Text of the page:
Mystery Books for Sale

[ Home ]
[ About | Reviews | Search | Submit | Links ]


by Jacqueline Winspear
Harper, March 2013
352 pages
ISBN: 0062049607

Buy in the UK | Buy in Canada

Although I had not read any of the previous Maisie Dobbs books, there is enough background information skilfully interwoven in this tenth novel of the series that I had no difficulty in following the evolution of her personal interactions with her assistants Billy and Sandra, her family history and her lover, James Compton. Maisie's rise from a working class background to become a prosperous private investigator was made possible by her mentor and patron Maurice Blanche who not only paid for her education at Cambridge but in his will made Maisie the benefactor of his estate. Previous stories in this series concentrated on issues relating to the Great War. Having served at the front as a nurse, she could draw on her experiences for her investigations.

There are still a few references to the war experiences but her present case moves Maisie into new directions when she is brought in to investigate the murder of an East Indian woman, Usha Pramal. Her brother, a former sergeant-major in the British colonial army, has arrived in London demanding answers from Scotland Yard which had mounted only a half-hearted investigation. Perhaps as Maisie remarks to Detective Inspector Caldwell, "because she was the wrong colour." As Maisie is drawn into the Indian subculture of London she uncovers the exploitation experienced by Pramal and her good friend Maya Patel in the Ayah hostel run by supposed Christian missionaries, Mr & Mrs Paige. They in turn lead Maisie to a self-styled pastor, the Reverend Colin Griffith, who had briefly known Usha in India before she came to London as a governess. Maisie discovers that Usha was a highly educated woman with a special talent for healing. Usha was able to earn extra money for her services and in fact already had enough saved to return to India where she wanted to open a school for girls.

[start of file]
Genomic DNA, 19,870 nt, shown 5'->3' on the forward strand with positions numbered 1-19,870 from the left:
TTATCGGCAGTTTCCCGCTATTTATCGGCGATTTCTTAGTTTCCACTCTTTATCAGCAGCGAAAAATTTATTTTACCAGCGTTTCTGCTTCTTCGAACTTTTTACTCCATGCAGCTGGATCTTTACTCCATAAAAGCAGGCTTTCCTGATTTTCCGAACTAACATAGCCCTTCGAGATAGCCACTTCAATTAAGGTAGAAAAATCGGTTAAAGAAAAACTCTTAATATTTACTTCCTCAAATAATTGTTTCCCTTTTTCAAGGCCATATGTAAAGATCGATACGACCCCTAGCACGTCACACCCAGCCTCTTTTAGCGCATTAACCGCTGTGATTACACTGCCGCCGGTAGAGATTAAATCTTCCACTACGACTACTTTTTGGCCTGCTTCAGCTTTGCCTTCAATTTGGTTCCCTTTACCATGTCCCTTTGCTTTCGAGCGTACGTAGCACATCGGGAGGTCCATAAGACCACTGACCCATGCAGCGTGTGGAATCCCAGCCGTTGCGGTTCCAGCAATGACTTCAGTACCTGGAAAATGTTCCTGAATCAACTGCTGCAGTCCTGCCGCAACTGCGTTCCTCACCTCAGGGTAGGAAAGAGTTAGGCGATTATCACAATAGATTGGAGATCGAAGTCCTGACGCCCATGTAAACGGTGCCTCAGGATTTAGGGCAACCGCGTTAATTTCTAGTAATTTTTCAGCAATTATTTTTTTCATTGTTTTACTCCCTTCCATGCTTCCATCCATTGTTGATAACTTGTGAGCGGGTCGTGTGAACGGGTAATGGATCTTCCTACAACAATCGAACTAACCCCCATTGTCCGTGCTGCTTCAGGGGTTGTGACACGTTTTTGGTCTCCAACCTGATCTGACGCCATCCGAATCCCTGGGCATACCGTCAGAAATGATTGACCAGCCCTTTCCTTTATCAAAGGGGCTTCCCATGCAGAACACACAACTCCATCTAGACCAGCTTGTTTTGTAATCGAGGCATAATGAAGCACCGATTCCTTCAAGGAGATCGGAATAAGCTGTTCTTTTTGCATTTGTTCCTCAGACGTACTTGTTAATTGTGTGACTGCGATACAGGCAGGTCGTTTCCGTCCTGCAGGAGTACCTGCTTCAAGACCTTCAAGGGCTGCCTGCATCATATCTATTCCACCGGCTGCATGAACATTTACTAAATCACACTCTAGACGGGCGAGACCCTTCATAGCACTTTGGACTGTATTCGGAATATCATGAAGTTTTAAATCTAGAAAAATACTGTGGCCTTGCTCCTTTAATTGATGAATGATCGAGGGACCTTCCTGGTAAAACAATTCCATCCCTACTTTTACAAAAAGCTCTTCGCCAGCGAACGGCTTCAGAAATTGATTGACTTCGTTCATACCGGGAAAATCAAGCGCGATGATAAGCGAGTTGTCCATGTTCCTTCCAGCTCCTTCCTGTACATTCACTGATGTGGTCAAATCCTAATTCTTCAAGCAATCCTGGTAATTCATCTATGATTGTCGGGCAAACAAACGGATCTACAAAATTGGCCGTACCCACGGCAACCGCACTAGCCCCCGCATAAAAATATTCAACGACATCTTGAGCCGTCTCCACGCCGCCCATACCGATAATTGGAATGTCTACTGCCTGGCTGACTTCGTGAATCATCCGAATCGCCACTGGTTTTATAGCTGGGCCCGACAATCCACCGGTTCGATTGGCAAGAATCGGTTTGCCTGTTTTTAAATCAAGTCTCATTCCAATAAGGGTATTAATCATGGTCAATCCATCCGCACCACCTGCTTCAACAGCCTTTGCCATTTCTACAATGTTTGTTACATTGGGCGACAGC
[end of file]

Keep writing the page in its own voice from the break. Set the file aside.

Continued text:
The novel had some interesting turns and twists, particularly when Maisie has to take over the case of a missing boy that Billy had been assigned to pursue and she finds that the Reverend Griffith works with young boys in the district where Usha's body was found. The two inquires intersect with some surprising results.

The title of this novel can refer to both Usha and Maisie. Did Usha leave her beloved homeland and family because of a failed romance? Why did she leave the employ of a family who loved and respected her, abandoning children who adored her and in order to live in the Ayah Hostel and do domestic work? Maisie faces her own dilemmas as her lover James is anxious to get married and have her accompany him to his new job in Canada. To do so would mean giving up the career she loves and her longing to travel to India on a quest for self-fulfilment inspired by her benefactor Maurice's formative experiences there.

Although I found the writing a bit stilted in the early chapters and the plot development slow(involving an unbelievable number of visits to the Paige hostel), Winspear has Maisie consult a couple of interesting religious figures as she struggles both with finding the murderer and dealing with the conflicting desires of her own heart. This tenth novel hints at a change of direction in the series.

Bringing a crucial chapter in the life and times of Maisie Dobbs to a close, LEAVING EVERYTHING MOST LOVED marks a pivotal moment in this remarkable series.

Ann Pearson is a photographer and retired college Humanities teacher who lives in Montreal

Reviewed by Ann Pearson, April 2013

[ Top ]



Contact: Yvonne Klein (ymk@reviewingtheevidence.com)

[ About | Reviews | Search | Submit | Links ]
[ Home ]